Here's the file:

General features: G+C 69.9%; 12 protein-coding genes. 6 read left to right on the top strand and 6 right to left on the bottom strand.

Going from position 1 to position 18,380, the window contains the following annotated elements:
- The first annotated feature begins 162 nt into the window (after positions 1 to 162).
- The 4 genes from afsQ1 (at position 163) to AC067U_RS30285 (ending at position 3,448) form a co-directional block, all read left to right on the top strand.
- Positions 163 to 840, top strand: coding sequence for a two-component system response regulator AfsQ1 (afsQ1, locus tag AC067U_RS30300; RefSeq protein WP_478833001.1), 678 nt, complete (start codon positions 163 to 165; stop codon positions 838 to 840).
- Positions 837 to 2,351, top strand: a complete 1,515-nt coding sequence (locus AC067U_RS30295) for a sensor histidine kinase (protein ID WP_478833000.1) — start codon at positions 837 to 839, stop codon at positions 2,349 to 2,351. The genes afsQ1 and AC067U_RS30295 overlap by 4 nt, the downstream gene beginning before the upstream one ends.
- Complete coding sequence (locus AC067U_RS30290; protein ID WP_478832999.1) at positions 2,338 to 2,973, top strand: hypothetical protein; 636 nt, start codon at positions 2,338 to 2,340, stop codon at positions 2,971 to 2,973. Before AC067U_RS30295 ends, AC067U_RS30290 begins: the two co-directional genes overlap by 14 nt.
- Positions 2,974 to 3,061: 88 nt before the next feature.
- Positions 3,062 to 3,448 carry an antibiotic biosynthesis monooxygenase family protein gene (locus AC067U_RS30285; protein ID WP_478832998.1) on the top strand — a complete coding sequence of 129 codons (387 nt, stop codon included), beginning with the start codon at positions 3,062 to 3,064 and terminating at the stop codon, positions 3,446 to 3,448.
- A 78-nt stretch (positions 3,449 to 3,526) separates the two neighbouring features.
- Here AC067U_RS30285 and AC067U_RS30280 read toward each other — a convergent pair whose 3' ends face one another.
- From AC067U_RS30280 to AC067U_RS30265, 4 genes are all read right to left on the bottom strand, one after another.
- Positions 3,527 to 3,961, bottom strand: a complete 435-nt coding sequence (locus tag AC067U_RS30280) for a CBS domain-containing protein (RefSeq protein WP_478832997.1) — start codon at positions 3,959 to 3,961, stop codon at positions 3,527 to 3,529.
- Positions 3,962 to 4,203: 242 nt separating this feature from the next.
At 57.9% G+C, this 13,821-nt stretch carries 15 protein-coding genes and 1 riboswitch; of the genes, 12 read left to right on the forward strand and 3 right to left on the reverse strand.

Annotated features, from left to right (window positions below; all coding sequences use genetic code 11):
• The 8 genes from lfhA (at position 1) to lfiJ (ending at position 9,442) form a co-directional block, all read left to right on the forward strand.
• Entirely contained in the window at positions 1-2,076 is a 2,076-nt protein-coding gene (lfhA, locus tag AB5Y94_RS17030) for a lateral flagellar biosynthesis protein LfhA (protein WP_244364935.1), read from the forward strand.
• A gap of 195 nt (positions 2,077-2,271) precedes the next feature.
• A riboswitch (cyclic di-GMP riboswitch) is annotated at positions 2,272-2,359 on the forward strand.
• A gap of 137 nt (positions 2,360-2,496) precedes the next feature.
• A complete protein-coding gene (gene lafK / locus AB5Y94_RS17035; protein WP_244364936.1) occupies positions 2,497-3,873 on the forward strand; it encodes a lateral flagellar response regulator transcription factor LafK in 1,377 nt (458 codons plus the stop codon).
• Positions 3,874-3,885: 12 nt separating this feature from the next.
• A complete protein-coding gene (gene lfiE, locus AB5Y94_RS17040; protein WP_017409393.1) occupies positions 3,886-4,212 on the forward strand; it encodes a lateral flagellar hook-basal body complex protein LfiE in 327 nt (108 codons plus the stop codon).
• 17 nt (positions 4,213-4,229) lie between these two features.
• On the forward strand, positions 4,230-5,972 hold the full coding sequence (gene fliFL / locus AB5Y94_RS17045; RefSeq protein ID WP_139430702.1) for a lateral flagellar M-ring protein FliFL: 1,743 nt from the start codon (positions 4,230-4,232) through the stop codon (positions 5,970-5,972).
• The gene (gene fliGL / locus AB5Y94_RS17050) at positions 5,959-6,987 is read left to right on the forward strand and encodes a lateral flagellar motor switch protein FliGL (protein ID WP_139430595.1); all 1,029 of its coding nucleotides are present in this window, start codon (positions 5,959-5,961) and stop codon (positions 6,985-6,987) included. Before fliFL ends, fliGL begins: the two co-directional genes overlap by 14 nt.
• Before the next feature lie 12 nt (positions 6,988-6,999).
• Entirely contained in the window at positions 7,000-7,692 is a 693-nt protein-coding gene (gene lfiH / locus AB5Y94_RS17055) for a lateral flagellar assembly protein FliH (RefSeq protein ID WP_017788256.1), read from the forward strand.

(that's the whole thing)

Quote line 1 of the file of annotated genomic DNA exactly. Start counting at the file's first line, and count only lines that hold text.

General features: G+C 69.9%; 12 protein-coding genes. 6 read left to right on the top strand and 6 right to left on the bottom strand.